By AARON GETTINGER
At a vigil Thursday evening, mourners released blue and red balloons, lit candles and questioned why Armani Harris, a Kenwood Academy graduate, was shot and killed earlier that morning on the Midway Plaisance.
Harris, 25, was driving westbound when a suspect pulled beside him at the intersection of Midway Plaisance and Woodlawn Avenue and shot Harris in the head, left shoulder, lower right arm and right thigh at 12:05 a.m. on Aug. 24. Harris drove westbound before crashing into a tree. He was declared dead at the University of Chicago Medical Center.
Survivors include two young children, a 3-year-old and an infant. Police are searching for a suspect but have no one in custody.
Cornelius Clark, associate pastor of the Sweet Holy Spirit Church in South Chicago, led the gathering in prayer as a woman played gospel music on a portable speaker. He said coming to grips with the “senseless violence rampaging our world” was beyond his ability with words.
“Let me put it this way: We’re on the campus of UC,” Clark said later as the balloons floated next to Rockefeller Memorial Chapel and over campus. “We’re not talking about where this is isolated to particular neighborhoods. Now it’s going too far. There is no rhyme or reason for what this is.”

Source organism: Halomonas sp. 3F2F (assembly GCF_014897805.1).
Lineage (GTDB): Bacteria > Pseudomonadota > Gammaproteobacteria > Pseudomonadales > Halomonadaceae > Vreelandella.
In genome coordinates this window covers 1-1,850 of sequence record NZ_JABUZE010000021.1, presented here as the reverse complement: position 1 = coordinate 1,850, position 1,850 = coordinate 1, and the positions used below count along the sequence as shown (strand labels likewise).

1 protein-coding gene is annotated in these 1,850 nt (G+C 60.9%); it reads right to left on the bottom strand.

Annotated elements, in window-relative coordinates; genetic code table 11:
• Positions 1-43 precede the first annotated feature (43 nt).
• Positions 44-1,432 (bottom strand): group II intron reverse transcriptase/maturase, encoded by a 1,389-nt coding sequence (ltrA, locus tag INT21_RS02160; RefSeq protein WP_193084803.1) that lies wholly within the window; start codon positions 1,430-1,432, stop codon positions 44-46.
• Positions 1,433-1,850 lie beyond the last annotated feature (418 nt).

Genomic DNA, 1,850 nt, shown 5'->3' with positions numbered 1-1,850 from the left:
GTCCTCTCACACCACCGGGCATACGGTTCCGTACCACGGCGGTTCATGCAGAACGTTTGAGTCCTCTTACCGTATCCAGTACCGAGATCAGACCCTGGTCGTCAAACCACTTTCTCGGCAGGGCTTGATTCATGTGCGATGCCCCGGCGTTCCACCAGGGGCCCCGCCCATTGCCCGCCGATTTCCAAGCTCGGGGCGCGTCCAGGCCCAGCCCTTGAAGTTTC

This was not the first time Clark has ministered after a shooting, and he said he has gone through trauma counseling himself.
Freddie Savage, a church friend of the Anderson/Harris family, spoke next, his voice wavering with emotion. “We gather here because we know this young man was a good man,” he said. “This is from the pits of hell to snuff out a young life like this.”
Candace Anderson, Harris’ mother, could only stand with the help of supporters on either side. “No parent wants to bury their child,” she said. “I loved my child. I raised my child. When you go home, if you have children in your house, please hug your babies.”
Speaking later to reporters, Anderson said the vigil reflected her son, whom she called a great man who “always wanted to do something for somebody.”
“He was a jovial man. He was a nice man. He was a God-fearing man. He was a great parent. He was a great son,” she said, swearing to pursue justice to the full extent of the law.
Harris’ cousin Ovetta Brown said she would remember his happiness, sense of humor and how he liked to help people.
“I just don’t understand how this could happen to him,” she said.